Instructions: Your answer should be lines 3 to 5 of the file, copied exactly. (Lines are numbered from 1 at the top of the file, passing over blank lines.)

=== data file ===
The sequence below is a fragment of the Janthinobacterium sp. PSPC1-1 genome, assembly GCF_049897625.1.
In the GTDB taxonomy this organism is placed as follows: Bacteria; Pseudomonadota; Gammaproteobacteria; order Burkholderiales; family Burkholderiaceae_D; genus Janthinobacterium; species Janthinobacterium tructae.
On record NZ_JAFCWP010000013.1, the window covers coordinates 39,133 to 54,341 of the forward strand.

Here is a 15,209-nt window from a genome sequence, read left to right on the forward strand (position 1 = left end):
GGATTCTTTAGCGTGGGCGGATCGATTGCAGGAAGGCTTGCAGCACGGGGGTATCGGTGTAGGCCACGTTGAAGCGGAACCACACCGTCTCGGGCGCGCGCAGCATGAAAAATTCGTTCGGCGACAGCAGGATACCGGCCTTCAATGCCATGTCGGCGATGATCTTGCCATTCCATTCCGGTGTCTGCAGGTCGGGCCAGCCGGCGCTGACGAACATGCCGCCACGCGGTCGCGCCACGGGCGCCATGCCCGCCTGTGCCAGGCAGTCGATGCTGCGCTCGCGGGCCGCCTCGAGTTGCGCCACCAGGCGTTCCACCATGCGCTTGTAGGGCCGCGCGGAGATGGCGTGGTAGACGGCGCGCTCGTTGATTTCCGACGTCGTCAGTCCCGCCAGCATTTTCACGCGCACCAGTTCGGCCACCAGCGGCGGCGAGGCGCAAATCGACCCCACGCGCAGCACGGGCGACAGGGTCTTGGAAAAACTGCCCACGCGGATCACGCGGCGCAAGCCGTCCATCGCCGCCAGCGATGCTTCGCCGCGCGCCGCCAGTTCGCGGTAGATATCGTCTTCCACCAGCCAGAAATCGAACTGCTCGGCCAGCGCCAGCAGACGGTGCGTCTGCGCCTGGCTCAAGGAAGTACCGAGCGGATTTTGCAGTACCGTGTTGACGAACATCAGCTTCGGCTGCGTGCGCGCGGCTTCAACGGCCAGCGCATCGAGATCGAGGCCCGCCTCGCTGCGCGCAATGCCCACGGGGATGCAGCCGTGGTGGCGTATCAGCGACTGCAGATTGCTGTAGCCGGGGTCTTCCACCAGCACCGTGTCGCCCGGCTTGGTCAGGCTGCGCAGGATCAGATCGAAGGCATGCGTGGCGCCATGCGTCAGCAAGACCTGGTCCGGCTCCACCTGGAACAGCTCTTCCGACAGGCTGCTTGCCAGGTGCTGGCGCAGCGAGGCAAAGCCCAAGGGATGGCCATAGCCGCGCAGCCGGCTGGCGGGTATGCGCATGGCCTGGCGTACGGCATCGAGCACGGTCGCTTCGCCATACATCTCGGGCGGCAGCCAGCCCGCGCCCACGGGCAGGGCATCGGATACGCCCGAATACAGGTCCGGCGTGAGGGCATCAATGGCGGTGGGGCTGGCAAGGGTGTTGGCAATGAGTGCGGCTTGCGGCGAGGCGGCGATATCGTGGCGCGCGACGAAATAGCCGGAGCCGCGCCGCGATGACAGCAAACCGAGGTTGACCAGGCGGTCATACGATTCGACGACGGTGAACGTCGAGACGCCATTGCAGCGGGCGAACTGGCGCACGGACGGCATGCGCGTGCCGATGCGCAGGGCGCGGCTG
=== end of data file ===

On record NZ_JAFCWP010000013.1, the window covers coordinates 39,133 to 54,341 of the forward strand.

Here is a 15,209-nt window from a genome sequence, read left to right on the forward strand (position 1 = left end):
GGATTCTTTAGCGTGGGCGGATCGATTGCAGGAAGGCTTGCAGCACGGGGGTATCGGTGTAGGCCACGTTGAAGCGGAACCACACCGTCTCGGGCGCGCGCAGCATGAAAAATTCGTTCGGCGACAGCAGGATACCGGCCTTCAATGCCATGTCGGCGATGATCTTGCCATTCCATTCCGGTGTCTGCAGGTCGGGCCAGCCGGCGCTGACGAACATGCCGCCACGCGGTCGCGCCACGGGCGCCATGCCCGCCTGTGCCAGGCAGTCGATGCTGCGCTCGCGGGCCGCCTCGAGTTGCGCCACCAGGCGTTCCACCATGCGCTTGTAGGGCCGCGCGGAGATGGCGTGGTAGACGGCGCGCTCGTTGATTTCCGACGTCGTCAGTCCCGCCAGCATTTTCACGCGCACCAGTTCGGCCACCAGCGGCGGCGAGGCGCAAATCGACCCCACGCGCAGCACGGGCGACAGGGTCTTGGAAAAACTGCCCACGCGGATCACGCGGCGCAAGCCGTCCATCGCCGCCAGCGATGCTTCGCCGCGCGCCGCCAGTTCGCGGTAGATATCGTCTTCCACCAGCCAGAAATCGAACTGCTCGGCCAGCGCCAGCAGACGGTGCGTCTGCGCCTGGCTCAAGGAAGTACCGAGCGGATTTTGCAGTACCGTGTTGACGAACATCAGCTTCGGCTGCGTGCGCGCGGCTTCAACGGCCAGCGCATCGAGATCGAGGCCCGCCTCGCTGCGCGCAATGCCCACGGGGATGCAGCCGTGGTGGCGTATCAGCGACTGCAGATTGCTGTAGCCGGGGTCTTCCACCAGCACCGTGTCGCCCGGCTTGGTCAGGCTGCGCAGGATCAGATCGAAGGCATGCGTGGCGCCATGCGTCAGCAAGACCTGGTCCGGCTCCACCTGGAACAGCTCTTCCGACAGGCTGCTTGCCAGGTGCTGGCGCAGCGAGGCAAAGCCCAAGGGATGGCCATAGCCGCGCAGCCGGCTGGCGGGTATGCGCATGGCCTGGCGTACGGCATCGAGCACGGTCGCTTCGCCATACATCTCGGGCGGCAGCCAGCCCGCGCCCACGGGCAGGGCATCGGATACGCCCGAATACAGGTCCGGCGTGAGGGCATCAATGGCGGTGGGGCTGGCAAGGGTGTTGGCAATGAGTGCGGCTTGCGGCGAGGCGGCGATATCGTGGCGCGCGACGAAATAGCCGGAGCCGCGCCGCGATGACAGCAAACCGAGGTTGACCAGGCGGTCATACGATTCGACGACGGTGAACGTCGAGACGCCATTGCAGCGGGCGAACTGGCGCACGGACGGCATGCGCGTGCCGATGCGCAGGGCGCGGCTG